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Open Access Publications from the University of California

Mitochondrial Dynamics: The Role of Adaptations in the Mitochondrial Proteomic Profile in Different Cellular Contexts

  • Author(s): Lin, Amanda
  • Advisor(s): Hevener, Andrea L
  • et al.
No data is associated with this publication.

Mitochondria are critical for regulating metabolism and energy expenditure. These organelles are comprised of roughly 2,000 proteins. Dysfunction of mitochondria and its components has been associated with many pathologies including cardiovascular, neurodegenerative, and metabolic diseases. While previous reports have aimed to characterize the mitochondrial proteome, the relationship between the mitochondrial proteome and function has not been experimentally established on a systematic level. This lack of understanding impedes the contextualization and translation of proteomic data to the molecular derivations of mitochondrial diseases.

To traverse this knowledge gap, we analyzed the mitochondrial proteomic profile from four different tissue types – two mitochondrial proteomes from identical genetic codons (mouse heart and mouse liver), two cardiac mitochondrial proteomes from unique genomes (mouse heart and human heart), and one well-studied metazoan model system (drosophila). By linking mitochondrial protein abundance with biochemical pathways, we were able to identify the core functionalities of these mitochondria. Using bioinformatics analyses, we identified significant enrichment of disease-associated genes and their products. Correlational analyses suggested that the mitochondrial proteome design is primarily driven by cellular environment. Taken together, these results link the mitochondrial composition with function, providing a prospective resource for mitochondrial pathophysiology and developing novel therapeutic targets in medicine.

As mitochondrial dysfunction is exacerbated by dysfunctional protein quality control and often further contributes to pathology, we addressed the mechanisms underlying the maintenance of healthy mitochondrial architecture. This requires a steady balance between protein synthesis and degradation – or turnover. It is well-documented that mitochondrial autophagy (mitophagy) is the primary mechanism to degrade dysfunctional mitochondria via lysosomes. However, as failure to contain or replenish mitochondrial proteins damaged by reactive oxygen species directly underlies many pathological phenotypes, developing therapies to target mitochondria on an individual protein level is of interest. Therefore, we designed a metabolic heavy water (2H2O) labeling strategy to study individual protein turnover rates in vivo. We calculated the turnover rates for 458 proteins in mouse cardiac and hepatic mitochondria and revealed distinct tissue-specific turnover kinetics with protein half-lives spanning from hours to months. These results indicate that mitochondria are not turned over only as individual units; excess mitochondrial proteins are synthesized in the cytosol to be imported into the mitochondria when needed. Therefore, mitochondria possess a mixture of previously- and newly-synthesized proteins. Our study demonstrates the first large-scale analysis of mitochondrial protein turnover rates in vivo, with potential applications in translational research.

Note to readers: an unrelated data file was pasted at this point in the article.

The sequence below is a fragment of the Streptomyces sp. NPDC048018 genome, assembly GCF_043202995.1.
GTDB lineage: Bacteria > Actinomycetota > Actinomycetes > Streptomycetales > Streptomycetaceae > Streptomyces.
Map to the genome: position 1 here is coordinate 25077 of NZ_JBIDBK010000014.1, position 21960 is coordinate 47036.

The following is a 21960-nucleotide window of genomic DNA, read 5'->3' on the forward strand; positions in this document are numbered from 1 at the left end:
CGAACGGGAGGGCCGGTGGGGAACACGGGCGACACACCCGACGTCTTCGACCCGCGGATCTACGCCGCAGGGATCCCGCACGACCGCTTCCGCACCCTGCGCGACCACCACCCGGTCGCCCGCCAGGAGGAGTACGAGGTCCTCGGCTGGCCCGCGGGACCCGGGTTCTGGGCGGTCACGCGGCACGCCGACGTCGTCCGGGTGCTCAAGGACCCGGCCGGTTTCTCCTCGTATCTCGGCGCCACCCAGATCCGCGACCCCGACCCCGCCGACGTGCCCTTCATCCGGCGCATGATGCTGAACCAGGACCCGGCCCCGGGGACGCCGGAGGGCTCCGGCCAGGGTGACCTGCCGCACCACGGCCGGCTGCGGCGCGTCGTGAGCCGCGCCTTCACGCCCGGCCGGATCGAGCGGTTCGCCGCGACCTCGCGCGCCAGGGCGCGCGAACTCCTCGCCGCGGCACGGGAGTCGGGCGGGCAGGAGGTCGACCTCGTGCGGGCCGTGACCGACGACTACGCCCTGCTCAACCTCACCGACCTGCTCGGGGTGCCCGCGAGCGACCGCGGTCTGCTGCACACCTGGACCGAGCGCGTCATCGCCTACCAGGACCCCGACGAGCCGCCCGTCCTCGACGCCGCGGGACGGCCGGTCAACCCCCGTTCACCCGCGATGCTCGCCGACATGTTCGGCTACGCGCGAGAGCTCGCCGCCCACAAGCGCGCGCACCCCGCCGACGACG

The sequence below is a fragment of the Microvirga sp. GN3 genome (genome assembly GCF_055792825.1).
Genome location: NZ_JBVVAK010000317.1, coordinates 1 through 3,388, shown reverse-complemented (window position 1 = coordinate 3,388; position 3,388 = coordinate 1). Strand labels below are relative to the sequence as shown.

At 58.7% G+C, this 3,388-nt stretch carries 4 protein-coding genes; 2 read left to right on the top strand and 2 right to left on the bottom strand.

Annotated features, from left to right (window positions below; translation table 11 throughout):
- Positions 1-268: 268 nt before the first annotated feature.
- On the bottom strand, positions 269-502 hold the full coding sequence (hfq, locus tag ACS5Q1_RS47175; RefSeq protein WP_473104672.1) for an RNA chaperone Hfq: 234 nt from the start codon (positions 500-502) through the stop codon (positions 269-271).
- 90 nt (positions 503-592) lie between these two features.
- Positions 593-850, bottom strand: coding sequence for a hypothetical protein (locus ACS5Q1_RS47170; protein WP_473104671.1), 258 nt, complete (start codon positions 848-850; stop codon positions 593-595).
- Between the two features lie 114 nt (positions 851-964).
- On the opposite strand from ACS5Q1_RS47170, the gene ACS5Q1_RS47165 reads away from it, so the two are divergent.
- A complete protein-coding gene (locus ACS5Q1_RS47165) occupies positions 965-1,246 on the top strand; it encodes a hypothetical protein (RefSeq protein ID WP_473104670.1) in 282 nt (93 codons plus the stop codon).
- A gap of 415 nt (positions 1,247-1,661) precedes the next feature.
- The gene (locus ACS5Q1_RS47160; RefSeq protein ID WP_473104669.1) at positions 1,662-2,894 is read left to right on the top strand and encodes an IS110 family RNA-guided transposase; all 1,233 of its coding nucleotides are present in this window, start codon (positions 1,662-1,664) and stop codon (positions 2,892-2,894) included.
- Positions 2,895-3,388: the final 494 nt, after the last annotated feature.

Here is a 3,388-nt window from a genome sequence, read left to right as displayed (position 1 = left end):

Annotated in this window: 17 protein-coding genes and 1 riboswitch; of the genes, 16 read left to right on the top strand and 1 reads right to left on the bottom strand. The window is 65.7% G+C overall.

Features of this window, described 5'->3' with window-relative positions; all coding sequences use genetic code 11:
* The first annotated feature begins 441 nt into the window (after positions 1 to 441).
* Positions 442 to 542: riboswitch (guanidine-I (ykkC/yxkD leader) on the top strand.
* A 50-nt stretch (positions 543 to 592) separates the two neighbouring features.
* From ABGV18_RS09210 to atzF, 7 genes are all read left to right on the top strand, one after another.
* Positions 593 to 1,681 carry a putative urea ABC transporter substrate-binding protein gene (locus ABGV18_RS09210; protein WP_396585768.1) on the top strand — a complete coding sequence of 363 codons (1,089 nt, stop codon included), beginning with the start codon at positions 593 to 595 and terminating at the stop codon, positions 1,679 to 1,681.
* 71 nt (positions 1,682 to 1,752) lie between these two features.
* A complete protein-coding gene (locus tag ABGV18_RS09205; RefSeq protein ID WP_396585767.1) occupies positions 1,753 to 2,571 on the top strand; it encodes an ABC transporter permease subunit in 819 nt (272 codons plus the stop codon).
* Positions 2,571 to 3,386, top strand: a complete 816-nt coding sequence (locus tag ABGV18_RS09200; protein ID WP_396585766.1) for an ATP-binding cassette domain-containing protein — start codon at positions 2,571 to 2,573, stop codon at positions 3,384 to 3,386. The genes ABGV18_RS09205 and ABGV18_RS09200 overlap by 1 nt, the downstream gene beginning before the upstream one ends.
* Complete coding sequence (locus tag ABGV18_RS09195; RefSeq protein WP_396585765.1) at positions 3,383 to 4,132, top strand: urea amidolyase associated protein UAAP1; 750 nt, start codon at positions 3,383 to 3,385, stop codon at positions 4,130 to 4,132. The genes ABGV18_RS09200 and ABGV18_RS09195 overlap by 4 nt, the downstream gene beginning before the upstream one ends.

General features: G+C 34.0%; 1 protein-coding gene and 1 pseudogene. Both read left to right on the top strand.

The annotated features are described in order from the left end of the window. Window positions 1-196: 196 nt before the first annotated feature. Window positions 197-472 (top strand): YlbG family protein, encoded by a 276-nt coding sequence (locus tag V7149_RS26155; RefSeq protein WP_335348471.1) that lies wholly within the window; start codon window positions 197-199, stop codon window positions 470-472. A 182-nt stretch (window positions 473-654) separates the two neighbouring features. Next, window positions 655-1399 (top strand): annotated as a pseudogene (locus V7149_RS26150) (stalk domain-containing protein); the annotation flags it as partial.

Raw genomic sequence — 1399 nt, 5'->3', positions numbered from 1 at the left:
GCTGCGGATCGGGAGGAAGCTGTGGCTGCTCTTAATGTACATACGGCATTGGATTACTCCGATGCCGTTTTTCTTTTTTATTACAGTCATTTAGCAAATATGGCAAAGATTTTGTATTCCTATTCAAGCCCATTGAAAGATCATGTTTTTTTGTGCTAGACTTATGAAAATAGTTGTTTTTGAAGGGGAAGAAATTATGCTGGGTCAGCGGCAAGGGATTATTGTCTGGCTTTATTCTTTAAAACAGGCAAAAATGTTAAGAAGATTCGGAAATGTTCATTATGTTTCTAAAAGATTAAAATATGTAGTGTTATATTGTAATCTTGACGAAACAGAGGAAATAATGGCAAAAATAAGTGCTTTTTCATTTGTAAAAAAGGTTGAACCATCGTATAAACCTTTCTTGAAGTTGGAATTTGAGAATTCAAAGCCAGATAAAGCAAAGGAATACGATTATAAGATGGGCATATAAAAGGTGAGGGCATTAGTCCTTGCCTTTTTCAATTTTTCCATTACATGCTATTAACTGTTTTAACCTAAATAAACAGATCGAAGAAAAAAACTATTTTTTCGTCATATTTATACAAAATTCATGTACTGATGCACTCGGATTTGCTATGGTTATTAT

To further study the structure of mitochondria, we sought to investigate how alterations in mitochondrial morphology and dynamics (fission and fusion) affect metabolism and physiology. Proper mitochondrial function is required to maintain metabolic homeostasis and cellular energetic capacity and mitochondrial dysfunction has been associated with the development of insulin resistance in glucoregulatory tissues. Our laboratory has recently shown that heat shock protein 72 (HSP72) is an important molecular link between mitochondrial function, cellular metabolism, and insulin action. Indeed, HSP72 protein levels are reduced in muscle from obese and diabetic patients, and HSP72 levels are inversely associated with the degree of insulin resistance and adiposity. Findings from our laboratory show that HSP72 regulates Parkin action including mitochondrial quality control and reveal that the deletion of either HSP72 or Parkin induces mitochondrial dysfunction and skeletal muscle insulin resistance. However, the molecular phenotypes encompassing the HSP72-mitochondria-glucose homeostasis paradigm have been to date, exclusively established in male model systems. In contrast to the obesity-insulin resistance phenotype of male HSP72 knockout (KO) mice, our findings show that female mice lacking HSP72 possess a lean phenotype with enhanced insulin sensitivity. Interestingly, loss of HSP72 promotes increased muscle ERα expression in female mice; this is a likely mediator of improved mitochondrial function and insulin action in female HSP72 KO mice fed a normal chow diet. Our studies lay the important foundation for the rational design of novel therapeutic strategies that can be used to combat metabolic-related diseases in women.

Together, our findings suggest that mitochondria and its proteomic profile are highly dynamic in composition and kinetics. These properties are dependent on not only the host organism, but also the organ milieu. In addition, our findings highlight the sex-specific role of mitochondrial dysfunction in the onset of metabolic diseases. Therefore, developing therapeutic strategies to target mitochondrial function, health, and dynamics are crucial to ameliorate complications associated with metabolic diseases, including type 2 diabetes and insulin resistance in men and women.

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This item is under embargo until March 22, 2020.